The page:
With six children I’ve gone through a lot of different handwriting curriculum, but so far my favorite has been The Good and The Beautiful Handwriting curriculum! We discovered it for this school year and I purchased it almost on a whim. I love change, I love to try new things, and so it’s been working out really well!

So far all of my children have told me they love this new curriculum, and they all do it without grumbling. That’s a win to me!

There are six levels in this curriculum, and kindergarten or first grade starts in level 1.You can purchase these books in a PDF download so you can use them over and over again with your children, or you can purchase the books already printed with a nice cover.

I decided to do the printed books this year, but I kind of regret not purchasing the PDF downloads. These don’t take a lot of ink to print, so if you have a larger family the PDF download is a great option. If you purchase PDF’s and they just sit on your computer though, definitely get the printed version!

You can see a video I made of our children sharing what they like about this curriculum. You will hear Sophia screaming at the end of the video…I almost filmed it over again and just decided it’s real life and you will understand what it’s like to have a 2 year old in the house!

I started our kindergarten child in level 1 and it’s been the perfect fit this year. You learn all the letters, and towards the end of the book you start writing short words and sentences.

Our 2nd grade child is in level 3, which introduces some cursive. They are copying poetry, Bible verses, grammar rules, alphabetizing, and drawing.

I put our 4th and 6th grade children in level 4 together. Our 6th grade child is a boy who has never cared what his handwriting looks like. I wanted him to really get a good foundation in cursive, instead of rushing through it and to have something easier to enjoy this year. The handwriting books all have 100 pages in each one and I knew we could cover two books in one year.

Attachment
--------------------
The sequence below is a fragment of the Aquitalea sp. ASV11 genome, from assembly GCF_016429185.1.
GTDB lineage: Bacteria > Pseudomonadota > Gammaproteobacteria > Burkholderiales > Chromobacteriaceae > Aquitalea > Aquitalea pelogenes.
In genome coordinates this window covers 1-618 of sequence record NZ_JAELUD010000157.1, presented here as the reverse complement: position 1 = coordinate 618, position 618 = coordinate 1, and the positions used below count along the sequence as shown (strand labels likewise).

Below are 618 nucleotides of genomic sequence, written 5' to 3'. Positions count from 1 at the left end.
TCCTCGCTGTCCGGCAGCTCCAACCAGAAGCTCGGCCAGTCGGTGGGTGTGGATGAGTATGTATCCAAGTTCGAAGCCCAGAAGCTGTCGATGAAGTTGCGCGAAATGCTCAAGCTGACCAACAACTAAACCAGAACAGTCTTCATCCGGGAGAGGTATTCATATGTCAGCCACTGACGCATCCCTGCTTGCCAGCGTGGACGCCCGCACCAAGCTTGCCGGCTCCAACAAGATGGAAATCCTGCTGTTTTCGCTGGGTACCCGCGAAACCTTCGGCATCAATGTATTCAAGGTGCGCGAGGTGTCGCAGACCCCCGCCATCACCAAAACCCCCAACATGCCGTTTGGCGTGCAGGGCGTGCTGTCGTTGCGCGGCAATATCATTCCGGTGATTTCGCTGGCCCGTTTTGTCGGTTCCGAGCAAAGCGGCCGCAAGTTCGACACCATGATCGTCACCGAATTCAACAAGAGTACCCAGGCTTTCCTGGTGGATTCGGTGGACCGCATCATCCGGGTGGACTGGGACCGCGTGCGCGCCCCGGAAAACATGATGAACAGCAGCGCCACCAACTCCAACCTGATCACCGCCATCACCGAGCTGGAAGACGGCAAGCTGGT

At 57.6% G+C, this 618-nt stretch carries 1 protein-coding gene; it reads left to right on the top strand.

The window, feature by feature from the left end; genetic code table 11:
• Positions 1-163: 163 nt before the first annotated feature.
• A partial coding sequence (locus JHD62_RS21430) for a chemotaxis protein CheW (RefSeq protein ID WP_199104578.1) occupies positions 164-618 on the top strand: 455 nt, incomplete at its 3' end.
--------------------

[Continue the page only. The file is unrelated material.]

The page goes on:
At first glance the handwriting books may look simple and sweet – which they are. But these are actually different than a lot of other handwriting books out there as quite a few of the lessons include pictures to color or draw! There are beautiful pictures of children to color, and boxes below the handwriting lesson to draw assigned pictures.

Because my children all love art (thankfully they take after Sean in art, I can barely draw a stick figure!) they have really enjoyed this part of the handwriting curriculum. I’ve been thankful that it incorporates the art into handwriting. Consider this…if a child learns to slow down and draw a nice picture in handwriting, couldn’t that help him slow down in his writing assignments?

Do I expect perfection in my children in regards to handwriting? No I don’t. Partly because my mom had me work on handwriting from K-12th grade. I have a huge notebook of copywork assignments I did from Jane Austen, Shakespeare, the Bible, Poetry, etc from when I was in high school. I didn’t mind doing it, but I didn’t like feeling like I could never reach the desired goal. You can definitely read my handwriting but it’s not the most perfect, desired handwriting out there. I encourage my children to give their best, and at times I make them erase a page and do it over again. But I pick my battles and I’ve not chosen handwriting to be one of those battles.

If the handwriting curriculum you are using is not a good fit right now, try a new one! Don’t struggle through an entire school year with a handwriting book that your child hates, it’s an easy fix to switch to a different book! If your child is the artsy sort, chances are they will love this curriculum!

I also wanted to let you know that through November 11th, you can get the book list on the Good and the Beautiful website totally free! This has been a great resource, and will help you find wholesome, classic, moral books for your children to read! Go grab it here and print it off to keep your children busy reading!


4 Comments on The Good and The Beautiful Handwriting Curriculum

  1. Our school would like to look at samples of your curriculum. Please let us know how we could do that.
    Thank you,
    Terry Bird

  2. Thanks for the review. I have an almost 12 year old with dysgraphia (she will be 12 before we start back to homeschool in August. She’s finishing up a cursive learning workbook now and I plan on starting her with copywork in the fall. So scouring the web for good resources!

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